You might not notice it in your daily life, but we actually rely on forecasted time series data all the time.

*Have you checked tomorrow’s temperature to see if you’ll need a jacket? *🧥

*Have you tried to estimate how many rolls of toilet paper you need to buy for the next month?* 🧻

*How about predicting the future price of your electricity bill? *🔌

All of these are examples of forecasted data in the real world. We discussed the basics in our previous article, How to conduct simple time series forecasting in SQL, but here’s a refresher: All time-series analyses involve** predictions based on historical time-stamped data**. As useful as it is for our day-to-day planning as individuals, it may not come as a shock that it’s just as useful for businesses, too.

In this article you’ll learn:

- Why businesses care about forecasting
- What exponential smoothing is
- 3 types of exponential smoothing
- The guiding mathematical model
- How to perform simple exponential smoothing in Python

Let’s start with a basic business-world example: Pretend you own a business that sells products on Amazon. Obviously, it takes time for inventory to be produced and shipped, so how can you prepare how much inventory you'll need to order?

There's really only one solution – you have to predict, **or forecast**, how much inventory you’ll want to produce to match demand. 🔮

Here’s the tricky part: If your company orders too much inventory and doesn’t sell it all, it loses money on the unsold merchandise – but if your company orders too little inventory, then it misses out on potential profits that it could have made if it ordered more.

This optimization problem is what makes time series forecasting so important, and this is why we’re talking about a specific time series modeling method called **exponential smoothing.**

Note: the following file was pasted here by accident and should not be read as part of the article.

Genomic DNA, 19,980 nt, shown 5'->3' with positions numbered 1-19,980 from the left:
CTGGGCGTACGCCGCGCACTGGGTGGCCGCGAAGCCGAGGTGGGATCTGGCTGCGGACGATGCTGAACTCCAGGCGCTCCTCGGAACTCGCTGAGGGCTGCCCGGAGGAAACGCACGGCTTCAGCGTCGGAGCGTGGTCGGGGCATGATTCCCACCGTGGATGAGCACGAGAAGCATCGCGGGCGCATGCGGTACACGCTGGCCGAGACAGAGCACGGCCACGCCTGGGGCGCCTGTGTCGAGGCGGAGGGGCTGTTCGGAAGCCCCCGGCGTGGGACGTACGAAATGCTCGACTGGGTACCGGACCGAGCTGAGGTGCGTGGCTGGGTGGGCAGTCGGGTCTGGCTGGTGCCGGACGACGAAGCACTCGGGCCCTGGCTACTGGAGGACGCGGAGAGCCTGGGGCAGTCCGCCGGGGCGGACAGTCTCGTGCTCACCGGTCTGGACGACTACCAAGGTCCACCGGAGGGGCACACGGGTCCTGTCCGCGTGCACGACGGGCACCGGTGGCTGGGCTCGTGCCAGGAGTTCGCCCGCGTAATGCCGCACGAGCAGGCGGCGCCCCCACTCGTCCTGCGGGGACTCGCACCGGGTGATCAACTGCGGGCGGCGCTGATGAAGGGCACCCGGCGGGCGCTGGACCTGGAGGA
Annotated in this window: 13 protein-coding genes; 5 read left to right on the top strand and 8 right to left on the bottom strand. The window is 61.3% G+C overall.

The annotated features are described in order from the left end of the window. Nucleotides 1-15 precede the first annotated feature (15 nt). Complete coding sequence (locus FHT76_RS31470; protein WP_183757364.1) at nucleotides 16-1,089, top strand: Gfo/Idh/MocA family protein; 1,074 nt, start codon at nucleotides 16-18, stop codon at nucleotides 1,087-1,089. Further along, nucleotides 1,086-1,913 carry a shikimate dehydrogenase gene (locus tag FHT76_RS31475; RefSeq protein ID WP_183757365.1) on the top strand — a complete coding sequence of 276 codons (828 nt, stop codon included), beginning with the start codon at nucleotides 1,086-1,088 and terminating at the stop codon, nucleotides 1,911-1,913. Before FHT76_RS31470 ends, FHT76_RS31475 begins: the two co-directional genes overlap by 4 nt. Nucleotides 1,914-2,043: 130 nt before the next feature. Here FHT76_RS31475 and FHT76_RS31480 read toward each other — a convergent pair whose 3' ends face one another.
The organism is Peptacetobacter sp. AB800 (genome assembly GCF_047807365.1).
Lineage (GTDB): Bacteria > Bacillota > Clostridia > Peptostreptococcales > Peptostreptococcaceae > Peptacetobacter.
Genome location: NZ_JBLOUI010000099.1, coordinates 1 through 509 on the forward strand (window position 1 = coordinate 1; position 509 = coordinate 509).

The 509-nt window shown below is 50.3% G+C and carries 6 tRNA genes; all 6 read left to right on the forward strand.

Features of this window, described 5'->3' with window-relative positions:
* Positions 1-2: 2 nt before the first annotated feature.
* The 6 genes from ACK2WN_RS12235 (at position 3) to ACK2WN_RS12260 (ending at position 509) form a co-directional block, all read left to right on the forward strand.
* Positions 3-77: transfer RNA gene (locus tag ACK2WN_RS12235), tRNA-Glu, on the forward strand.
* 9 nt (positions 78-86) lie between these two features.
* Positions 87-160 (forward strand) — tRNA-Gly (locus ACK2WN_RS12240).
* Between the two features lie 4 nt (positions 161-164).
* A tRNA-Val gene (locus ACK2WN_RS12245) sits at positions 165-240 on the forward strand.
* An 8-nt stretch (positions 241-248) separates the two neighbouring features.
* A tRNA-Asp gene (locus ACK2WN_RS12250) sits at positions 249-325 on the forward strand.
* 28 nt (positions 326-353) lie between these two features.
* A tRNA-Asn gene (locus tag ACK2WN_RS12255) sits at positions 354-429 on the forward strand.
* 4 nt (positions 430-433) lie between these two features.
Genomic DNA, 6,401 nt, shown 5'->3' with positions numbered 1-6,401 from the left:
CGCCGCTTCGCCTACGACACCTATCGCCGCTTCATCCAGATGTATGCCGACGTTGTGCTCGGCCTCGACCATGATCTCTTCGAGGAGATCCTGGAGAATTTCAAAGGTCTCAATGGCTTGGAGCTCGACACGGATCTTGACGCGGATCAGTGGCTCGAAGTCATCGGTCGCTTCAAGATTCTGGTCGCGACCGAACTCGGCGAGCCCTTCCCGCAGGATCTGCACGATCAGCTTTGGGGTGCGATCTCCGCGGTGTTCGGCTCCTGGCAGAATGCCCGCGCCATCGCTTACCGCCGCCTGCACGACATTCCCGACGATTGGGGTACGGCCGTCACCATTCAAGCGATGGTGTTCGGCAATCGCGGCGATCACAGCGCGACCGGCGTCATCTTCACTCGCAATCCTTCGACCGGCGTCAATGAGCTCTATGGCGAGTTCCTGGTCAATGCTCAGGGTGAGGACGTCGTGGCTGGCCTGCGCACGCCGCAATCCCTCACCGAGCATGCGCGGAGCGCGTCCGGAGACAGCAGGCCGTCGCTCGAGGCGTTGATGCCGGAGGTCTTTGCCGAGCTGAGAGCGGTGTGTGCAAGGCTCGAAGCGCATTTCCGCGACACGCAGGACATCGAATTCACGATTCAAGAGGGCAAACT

Exponential smoothing is one of the most widely used time series forecasting methods for univariate data, so it’s often considered a peer of (or an alternative to) the popular Box-Jenkins ARIMA class of methods for time series forecasting.

Exponential smoothing is similar to simple moving averages in the sense that it estimates future values based on past observations, but there’s a critical difference: Simple moving averages consider past observations equally, whereas exponential smoothing assigns exponentially decreasing weights over time. This means that exponential smoothing places a bigger emphasis on more recent observations, providing a weighted average.

There are three types of exponential smoothing models: simple exponential smoothing, double exponential smoothing, and triple exponential smoothing.

**Single (or simple) exponential smoothing**is used for time-series data with no seasonality or trend. It requires a single smoothing parameter that controls the rate of influence from historical observations (indicated with a coefficient value between 0 and 1). In this technique, values closer to 1 mean that the model pays little attention to past observations, while smaller values stipulate that more of the history is taken into account during predictions.**Double exponential smoothing**is used for time-series data with no seasonality – but with a trend. This builds on the single exponential smoothing technique with an additional smoothing factor to control the influential decay of the change in trend, supporting both linear (additive) and exponential (multiplicative) trends.**Triple exponential smoothing,**also known as Holt-Winters exponential smoothing, is used for time-series data with a trend and seasonal pattern. This technique builds on the previous two techniques with a third parameter that controls the influence on the seasonal component.